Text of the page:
Saturday, 22 September 2007
"What we tried to do," Clinton says, "was to get [the pharmaceutical companies] to go from what I call a 'jewelry-store model' - from a high-profit, low-volume, uncertain business-payment business to a low-margin, high volume, certain-payment business."
[. . . The Clinton] Foundation went to governments in Africa and the Caribbean and organized demand for AIDS drugs, obtaining intentions to place large orders if prices could be cut. It simultaneously went to drug companies, offering them a much larger and less-volatile market for AIDS drugs in return for lower prices based on the projected volume. Although the foundation asked for aggressive 'forward pricing' to kick-start demand, it pointedly did not ask for donations or charity.
[. . .] Brand-name pharmaceutical companies refused to play, but generic manufacturers in India and South Africa were interested. The foundation sent staff members to study the companies' cost structures and to act, in effect, as free consultants, helping find the efficiencies that higher volumes could afford. Then the foundation repeated the process back through the supply chain, with producers of raw materials and other inputs.
Snehal Shingavi (East Bay, CA) wrote
at 2:01amToo funny ... now I guess it's my turn to do some research.Snehal Shingavi (East Bay, CA) wrote
at 2:02amImad Uddin Ahmed wrote
at 2:13amActually, what I didn't understand from the article was whether or not the Clinton Foundation was circumventing patent laws by going to Indian and South African manufacturers. I'm confused as to whether those countries allow or disallow the infringement of patented HIV/AIDS drugs.Imad Uddin Ahmed wrote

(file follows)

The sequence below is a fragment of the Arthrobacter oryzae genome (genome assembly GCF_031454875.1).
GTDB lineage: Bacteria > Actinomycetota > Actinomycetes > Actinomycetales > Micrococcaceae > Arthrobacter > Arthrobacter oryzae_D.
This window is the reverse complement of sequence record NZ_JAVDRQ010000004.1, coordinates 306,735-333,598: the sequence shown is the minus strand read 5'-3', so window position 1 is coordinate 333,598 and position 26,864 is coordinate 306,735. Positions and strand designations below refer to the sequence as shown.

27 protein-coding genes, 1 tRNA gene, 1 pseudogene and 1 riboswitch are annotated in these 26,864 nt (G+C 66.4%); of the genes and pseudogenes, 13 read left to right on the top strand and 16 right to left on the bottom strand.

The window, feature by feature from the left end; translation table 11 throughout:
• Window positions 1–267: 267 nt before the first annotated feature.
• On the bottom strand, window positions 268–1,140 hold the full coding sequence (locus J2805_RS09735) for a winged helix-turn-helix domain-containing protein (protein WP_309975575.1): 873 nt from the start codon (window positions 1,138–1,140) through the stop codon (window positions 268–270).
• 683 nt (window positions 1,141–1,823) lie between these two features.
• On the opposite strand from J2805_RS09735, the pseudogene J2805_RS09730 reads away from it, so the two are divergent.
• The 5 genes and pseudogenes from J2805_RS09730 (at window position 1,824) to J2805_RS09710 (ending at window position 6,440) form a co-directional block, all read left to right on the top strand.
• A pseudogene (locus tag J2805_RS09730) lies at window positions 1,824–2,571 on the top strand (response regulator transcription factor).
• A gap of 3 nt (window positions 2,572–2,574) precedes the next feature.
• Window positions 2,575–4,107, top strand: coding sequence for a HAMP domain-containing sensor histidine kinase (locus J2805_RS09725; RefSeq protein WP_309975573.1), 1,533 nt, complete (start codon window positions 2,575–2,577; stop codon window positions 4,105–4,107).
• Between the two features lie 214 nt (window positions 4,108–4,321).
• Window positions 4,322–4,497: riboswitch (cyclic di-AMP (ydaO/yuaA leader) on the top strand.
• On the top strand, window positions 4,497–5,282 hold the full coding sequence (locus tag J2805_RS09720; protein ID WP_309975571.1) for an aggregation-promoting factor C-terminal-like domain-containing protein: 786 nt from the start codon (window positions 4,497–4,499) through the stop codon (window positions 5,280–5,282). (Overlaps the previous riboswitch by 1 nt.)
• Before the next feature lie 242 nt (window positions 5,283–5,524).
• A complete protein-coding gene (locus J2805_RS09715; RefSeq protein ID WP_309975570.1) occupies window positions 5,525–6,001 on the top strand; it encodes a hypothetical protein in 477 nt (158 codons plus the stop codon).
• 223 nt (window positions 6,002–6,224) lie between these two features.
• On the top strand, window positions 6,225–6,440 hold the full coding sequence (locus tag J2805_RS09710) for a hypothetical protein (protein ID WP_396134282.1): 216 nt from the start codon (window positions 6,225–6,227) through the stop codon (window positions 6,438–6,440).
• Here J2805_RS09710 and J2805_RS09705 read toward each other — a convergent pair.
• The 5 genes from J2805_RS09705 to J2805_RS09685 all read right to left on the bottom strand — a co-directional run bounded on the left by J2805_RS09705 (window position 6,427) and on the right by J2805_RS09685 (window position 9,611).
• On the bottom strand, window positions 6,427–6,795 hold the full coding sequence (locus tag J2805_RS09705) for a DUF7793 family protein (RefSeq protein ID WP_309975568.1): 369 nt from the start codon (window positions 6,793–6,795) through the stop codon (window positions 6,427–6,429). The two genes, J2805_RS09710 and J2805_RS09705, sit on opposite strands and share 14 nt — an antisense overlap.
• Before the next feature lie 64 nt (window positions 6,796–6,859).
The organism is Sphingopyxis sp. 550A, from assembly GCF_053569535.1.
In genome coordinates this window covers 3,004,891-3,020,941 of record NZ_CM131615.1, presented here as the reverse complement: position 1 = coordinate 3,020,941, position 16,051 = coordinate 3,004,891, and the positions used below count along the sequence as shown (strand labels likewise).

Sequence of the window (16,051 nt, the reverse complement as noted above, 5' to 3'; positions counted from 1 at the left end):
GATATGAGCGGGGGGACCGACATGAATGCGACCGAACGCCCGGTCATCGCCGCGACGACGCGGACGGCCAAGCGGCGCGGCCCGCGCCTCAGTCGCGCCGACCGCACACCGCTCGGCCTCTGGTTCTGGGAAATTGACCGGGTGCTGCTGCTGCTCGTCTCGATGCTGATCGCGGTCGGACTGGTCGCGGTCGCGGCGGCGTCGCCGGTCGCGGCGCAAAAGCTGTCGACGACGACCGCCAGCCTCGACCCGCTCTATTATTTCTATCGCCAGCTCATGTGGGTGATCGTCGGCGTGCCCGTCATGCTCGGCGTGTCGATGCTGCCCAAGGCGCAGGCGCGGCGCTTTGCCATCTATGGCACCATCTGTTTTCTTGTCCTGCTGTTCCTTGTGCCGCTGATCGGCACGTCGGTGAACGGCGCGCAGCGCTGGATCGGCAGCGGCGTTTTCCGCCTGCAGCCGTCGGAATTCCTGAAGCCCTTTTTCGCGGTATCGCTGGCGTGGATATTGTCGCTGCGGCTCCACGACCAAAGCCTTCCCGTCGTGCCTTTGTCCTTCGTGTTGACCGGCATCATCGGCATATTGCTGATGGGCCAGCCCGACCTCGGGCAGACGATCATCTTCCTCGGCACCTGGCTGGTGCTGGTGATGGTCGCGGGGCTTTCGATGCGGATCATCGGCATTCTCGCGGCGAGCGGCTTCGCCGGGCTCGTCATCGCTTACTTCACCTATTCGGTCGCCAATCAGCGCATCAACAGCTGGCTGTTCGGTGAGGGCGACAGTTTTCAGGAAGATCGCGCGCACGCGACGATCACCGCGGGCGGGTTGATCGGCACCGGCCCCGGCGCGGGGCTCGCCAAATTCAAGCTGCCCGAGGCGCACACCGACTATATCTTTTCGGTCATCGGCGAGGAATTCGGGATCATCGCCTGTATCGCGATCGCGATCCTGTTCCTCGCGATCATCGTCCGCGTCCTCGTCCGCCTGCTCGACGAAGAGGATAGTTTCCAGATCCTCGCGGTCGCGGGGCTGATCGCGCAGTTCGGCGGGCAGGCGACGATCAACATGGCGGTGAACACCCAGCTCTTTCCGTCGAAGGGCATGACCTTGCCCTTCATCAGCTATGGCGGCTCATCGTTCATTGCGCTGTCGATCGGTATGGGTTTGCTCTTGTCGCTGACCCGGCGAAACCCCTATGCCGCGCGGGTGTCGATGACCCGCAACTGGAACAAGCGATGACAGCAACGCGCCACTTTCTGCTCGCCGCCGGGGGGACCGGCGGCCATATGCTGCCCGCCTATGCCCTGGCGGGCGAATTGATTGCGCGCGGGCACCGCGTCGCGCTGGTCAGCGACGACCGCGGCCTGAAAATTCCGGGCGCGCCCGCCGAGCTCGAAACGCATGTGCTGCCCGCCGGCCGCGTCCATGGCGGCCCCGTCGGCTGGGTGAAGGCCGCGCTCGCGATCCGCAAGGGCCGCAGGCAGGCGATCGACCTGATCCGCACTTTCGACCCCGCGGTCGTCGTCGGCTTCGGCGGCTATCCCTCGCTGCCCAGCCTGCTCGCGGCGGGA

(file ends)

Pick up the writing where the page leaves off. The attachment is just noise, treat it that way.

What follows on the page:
at 2:28amJeffrey Sachs, the economist, advocates a different approach.
He found that in 1998, the world was giving $70 million in aid to all of Africa to fight AIDS - far too little in his opinion. Far too little was being given to fight malaria in Africa as well.
Sachs chaired the WHO Commission on Macroeconomics and Health which published its report, Investing in Health for Economic Development in December 2001. The commission 'was deeply divided at the start about who was to 'blame' for Africa's roiling disease crisis: Africans for their mismanagement, the pharmaceutical industry for its greed, the rich world for its malign neglect,' writes Sachs.
Nevertheless, the commission concluded that donor aid from the rich world ought to rise from around $6 billion to $27 billion per year in health in the poor world. ($27 billion = 1/1000th of rich-world income.)
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